Hethurin Fairsong decided to try at the inn first. He had overheard the workers talking about a boy who was going with them to town and being left at the inn in the morning, so it made sense to look there first for Vaildor. Lanthiriel had been doing a lot for the boy since he had come into her care, and Hethurin didn’t think it was so odd that she would take him with her. He secretly wished she wouldn’t yet. No doubt the other students had at least heard something by now, and there was likely a lot of talk about where he came from amongst people who had no business discussing it.
Hethurin knew the truth about that, but it was a truth he felt few others would accept. Vaildor wasn’t supposed to be alive, and if he was, he was supposed to be much older. It was hardly Hethurin’s fault that he had been taken just before his accidental death, switched with another Vaildor who hadn’t lived, and raised in an alternate future. Hethurin still didn’t know why his alternate self had done that, but hopefully they were getting closer to finding out where he had went. Perhaps after they found him, they would get some answers.
That wouldn’t solve the problems the boy had created though. Hethurin cast his teleport, arriving just outside the inn. He glanced down the road, and seeing no sign of his sister, he went inside. The boy was there, with some papers in front of him. He was writing, or trying to. Hethurin sat down at the table across from him.
Vaildor looked up, startled, “What are you doing here?”
“I’ve come to see you. We need to talk.”
Vaildor looked back down at his papers. “I have work to do. Aunt Lani won’t let me have my sketch book until I’m finished.”
Hethurin glanced at the paper that Vaildor had been writing on. The edges were covered with doodles. “I’m not trying to get you in trouble with Lani. I just wanted to let you know that I found out who your real father is.”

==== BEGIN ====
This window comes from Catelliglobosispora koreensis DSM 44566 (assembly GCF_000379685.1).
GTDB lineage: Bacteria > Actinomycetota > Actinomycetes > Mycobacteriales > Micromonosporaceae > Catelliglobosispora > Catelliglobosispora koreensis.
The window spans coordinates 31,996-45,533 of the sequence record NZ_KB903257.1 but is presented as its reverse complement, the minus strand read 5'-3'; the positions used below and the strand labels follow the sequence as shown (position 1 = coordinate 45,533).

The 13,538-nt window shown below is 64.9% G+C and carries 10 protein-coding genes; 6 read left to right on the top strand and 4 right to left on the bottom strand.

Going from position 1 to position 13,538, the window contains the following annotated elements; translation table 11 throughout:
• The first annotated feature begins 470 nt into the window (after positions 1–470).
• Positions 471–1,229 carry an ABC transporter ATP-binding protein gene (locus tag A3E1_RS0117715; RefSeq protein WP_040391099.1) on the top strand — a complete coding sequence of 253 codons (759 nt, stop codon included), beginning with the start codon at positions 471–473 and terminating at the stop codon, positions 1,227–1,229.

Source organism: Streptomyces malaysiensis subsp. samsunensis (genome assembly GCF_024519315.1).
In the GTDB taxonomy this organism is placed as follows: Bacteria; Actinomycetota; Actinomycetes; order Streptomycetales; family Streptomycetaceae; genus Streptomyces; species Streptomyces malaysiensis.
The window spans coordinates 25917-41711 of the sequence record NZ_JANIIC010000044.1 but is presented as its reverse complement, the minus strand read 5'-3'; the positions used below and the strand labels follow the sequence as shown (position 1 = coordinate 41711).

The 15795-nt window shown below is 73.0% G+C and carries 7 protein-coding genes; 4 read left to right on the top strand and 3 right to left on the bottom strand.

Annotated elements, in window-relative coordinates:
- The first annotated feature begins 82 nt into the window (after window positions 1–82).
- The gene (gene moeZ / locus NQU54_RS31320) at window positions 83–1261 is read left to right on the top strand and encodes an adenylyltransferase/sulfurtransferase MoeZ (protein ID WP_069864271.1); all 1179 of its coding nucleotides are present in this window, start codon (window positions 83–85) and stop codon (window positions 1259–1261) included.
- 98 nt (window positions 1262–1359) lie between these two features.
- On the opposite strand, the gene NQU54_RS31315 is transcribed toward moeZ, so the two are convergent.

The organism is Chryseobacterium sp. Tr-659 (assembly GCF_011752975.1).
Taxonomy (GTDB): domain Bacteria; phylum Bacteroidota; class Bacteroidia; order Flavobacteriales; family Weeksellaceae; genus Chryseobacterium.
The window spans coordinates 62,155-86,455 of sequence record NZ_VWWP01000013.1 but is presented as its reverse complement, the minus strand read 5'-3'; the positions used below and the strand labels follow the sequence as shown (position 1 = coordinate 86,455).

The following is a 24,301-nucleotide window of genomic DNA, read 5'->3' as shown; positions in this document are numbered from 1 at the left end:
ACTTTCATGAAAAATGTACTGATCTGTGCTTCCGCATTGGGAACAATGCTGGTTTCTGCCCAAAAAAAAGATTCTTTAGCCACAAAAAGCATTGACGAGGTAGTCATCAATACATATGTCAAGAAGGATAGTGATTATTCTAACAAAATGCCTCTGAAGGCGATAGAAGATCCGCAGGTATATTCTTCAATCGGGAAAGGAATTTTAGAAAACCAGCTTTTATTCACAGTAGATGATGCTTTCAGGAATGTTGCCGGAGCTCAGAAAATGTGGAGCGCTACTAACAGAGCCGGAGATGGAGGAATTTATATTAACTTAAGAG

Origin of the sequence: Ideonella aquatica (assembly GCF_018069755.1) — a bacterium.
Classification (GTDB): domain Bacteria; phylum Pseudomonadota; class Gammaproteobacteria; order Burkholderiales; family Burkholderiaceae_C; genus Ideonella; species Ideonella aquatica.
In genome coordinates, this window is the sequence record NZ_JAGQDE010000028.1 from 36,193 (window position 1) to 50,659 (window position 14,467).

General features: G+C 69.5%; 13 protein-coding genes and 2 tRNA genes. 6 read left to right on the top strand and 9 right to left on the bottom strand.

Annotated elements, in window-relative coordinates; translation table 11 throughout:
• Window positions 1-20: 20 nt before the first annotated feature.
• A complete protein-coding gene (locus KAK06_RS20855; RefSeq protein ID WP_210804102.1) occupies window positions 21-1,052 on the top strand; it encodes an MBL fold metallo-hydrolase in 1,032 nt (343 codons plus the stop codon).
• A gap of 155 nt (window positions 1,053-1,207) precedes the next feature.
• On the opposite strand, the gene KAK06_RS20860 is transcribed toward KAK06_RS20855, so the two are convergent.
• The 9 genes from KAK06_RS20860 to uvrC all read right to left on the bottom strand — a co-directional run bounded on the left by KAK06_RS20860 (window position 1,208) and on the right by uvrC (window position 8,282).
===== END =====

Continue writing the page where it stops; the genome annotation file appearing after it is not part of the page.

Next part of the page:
Vaildor looked back up again. “Who?”
“You know I’m not your father. You know the one who was raising you also wasn’t your father. I’ve went to some of the places that the one who was raising you went. I found out where he took you from.”
“Took me? I was stolen? Kidnapped?”
Hethurin frowned, “Sort of, yes. Actually, you weren’t supposed to live. You wound up with a blanket wrapped over your face in your crib at night. You were already dead in the first reality he visited. He took the that version of you and left him here in this reality, where he kidnapped you before you could die from it. You’re my brother. You’re from this reality. This is where you belong, sort of. You’re in the wrong time, but there’s not much to do about that. If I take you back, and our parents accept that you really are the son they buried, then I won’t be born. If I’m not born, then I can’t take you back. That would create a time anomaly, and that’s a really bad thing. Or I could take you back and they would reject you, then you would have no one to take care of you and send you to school. It’s best if you stay in this time.”
Vaildor frowned, “But no one will believe that. No one believes me now. Even Aunt Lani thinks–” he paused, “She’s my sister.”
“Can I meet everyone?”
“Yes, eventually, but as you said, no one will believe it. I’ve decided to go along with what Lani already thinks.”
“She thinks you’re my father, but you won’t say it.”